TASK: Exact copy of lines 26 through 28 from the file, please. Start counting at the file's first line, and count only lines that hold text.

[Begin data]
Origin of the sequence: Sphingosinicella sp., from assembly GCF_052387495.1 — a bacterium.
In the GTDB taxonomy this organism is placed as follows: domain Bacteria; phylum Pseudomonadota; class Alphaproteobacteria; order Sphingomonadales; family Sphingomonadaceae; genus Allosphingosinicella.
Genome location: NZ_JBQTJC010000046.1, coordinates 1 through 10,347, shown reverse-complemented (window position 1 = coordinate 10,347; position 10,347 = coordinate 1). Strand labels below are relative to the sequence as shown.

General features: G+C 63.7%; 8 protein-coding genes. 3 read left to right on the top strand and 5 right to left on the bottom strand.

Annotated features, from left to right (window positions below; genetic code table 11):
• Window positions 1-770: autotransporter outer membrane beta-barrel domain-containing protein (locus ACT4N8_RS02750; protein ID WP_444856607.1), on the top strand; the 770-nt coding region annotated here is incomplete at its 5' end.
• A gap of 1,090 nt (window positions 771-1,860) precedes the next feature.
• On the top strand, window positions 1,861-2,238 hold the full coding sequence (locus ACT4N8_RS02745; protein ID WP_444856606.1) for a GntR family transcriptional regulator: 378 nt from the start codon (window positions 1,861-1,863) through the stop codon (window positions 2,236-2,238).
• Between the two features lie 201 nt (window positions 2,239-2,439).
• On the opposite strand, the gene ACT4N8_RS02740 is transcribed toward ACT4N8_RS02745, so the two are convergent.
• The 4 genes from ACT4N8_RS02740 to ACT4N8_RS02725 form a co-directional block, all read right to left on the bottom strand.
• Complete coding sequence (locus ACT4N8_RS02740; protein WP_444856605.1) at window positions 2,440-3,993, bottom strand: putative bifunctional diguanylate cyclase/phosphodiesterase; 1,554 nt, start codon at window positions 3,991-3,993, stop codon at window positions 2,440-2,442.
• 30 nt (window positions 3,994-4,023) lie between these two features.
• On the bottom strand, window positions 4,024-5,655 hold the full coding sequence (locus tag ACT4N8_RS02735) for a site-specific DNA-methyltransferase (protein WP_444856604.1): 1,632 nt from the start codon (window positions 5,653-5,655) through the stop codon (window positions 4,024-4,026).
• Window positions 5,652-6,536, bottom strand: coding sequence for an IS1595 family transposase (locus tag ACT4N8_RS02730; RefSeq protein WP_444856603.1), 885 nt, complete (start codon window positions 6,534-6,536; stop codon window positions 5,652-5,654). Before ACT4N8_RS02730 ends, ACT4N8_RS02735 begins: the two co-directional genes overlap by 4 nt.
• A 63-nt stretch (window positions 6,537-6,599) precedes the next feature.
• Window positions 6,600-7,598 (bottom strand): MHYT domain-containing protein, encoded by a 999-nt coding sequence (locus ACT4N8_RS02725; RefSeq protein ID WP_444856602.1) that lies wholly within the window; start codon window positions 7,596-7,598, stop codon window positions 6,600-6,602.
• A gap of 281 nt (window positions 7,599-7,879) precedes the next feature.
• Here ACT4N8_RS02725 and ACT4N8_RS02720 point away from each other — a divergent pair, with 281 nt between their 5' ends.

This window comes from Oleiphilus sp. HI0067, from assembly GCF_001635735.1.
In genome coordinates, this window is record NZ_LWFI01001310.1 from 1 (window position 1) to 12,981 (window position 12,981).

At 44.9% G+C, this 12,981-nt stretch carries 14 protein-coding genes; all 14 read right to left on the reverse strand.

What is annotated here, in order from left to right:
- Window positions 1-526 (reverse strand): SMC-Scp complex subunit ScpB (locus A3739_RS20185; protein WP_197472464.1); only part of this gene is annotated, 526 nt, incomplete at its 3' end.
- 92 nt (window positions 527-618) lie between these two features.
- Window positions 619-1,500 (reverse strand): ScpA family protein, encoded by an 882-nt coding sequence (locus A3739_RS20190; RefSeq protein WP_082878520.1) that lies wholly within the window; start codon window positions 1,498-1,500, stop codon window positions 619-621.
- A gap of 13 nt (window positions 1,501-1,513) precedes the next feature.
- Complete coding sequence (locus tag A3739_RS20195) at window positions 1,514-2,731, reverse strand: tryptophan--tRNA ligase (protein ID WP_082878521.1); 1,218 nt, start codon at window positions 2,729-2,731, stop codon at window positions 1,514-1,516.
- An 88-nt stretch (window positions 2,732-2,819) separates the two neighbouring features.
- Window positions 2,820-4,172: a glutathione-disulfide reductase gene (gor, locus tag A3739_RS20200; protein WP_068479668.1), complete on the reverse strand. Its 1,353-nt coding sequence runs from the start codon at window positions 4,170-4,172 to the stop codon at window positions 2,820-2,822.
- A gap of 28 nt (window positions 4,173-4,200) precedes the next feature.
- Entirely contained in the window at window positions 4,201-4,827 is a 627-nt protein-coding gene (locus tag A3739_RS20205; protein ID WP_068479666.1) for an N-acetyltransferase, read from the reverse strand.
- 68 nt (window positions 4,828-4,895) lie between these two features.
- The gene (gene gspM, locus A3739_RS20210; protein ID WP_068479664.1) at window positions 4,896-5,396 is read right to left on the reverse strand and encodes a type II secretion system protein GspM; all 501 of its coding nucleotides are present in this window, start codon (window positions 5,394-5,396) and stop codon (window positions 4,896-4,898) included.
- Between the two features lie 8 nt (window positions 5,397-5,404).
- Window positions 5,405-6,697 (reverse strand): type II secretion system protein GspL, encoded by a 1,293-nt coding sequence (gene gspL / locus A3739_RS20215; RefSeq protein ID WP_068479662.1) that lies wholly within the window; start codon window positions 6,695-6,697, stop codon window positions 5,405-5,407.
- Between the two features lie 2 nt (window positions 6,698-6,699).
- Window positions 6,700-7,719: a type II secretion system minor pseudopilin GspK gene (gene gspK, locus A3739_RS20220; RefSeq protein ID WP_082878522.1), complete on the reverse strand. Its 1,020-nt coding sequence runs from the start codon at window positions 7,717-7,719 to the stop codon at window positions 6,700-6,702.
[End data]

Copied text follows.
- Window positions 619-1,500 (reverse strand): ScpA family protein, encoded by an 882-nt coding sequence (locus A3739_RS20190; RefSeq protein WP_082878520.1) that lies wholly within the window; start codon window positions 1,498-1,500, stop codon window positions 619-621.
- A gap of 13 nt (window positions 1,501-1,513) precedes the next feature.
- Complete coding sequence (locus tag A3739_RS20195) at window positions 1,514-2,731, reverse strand: tryptophan--tRNA ligase (protein ID WP_082878521.1); 1,218 nt, start codon at window positions 2,729-2,731, stop codon at window positions 1,514-1,516.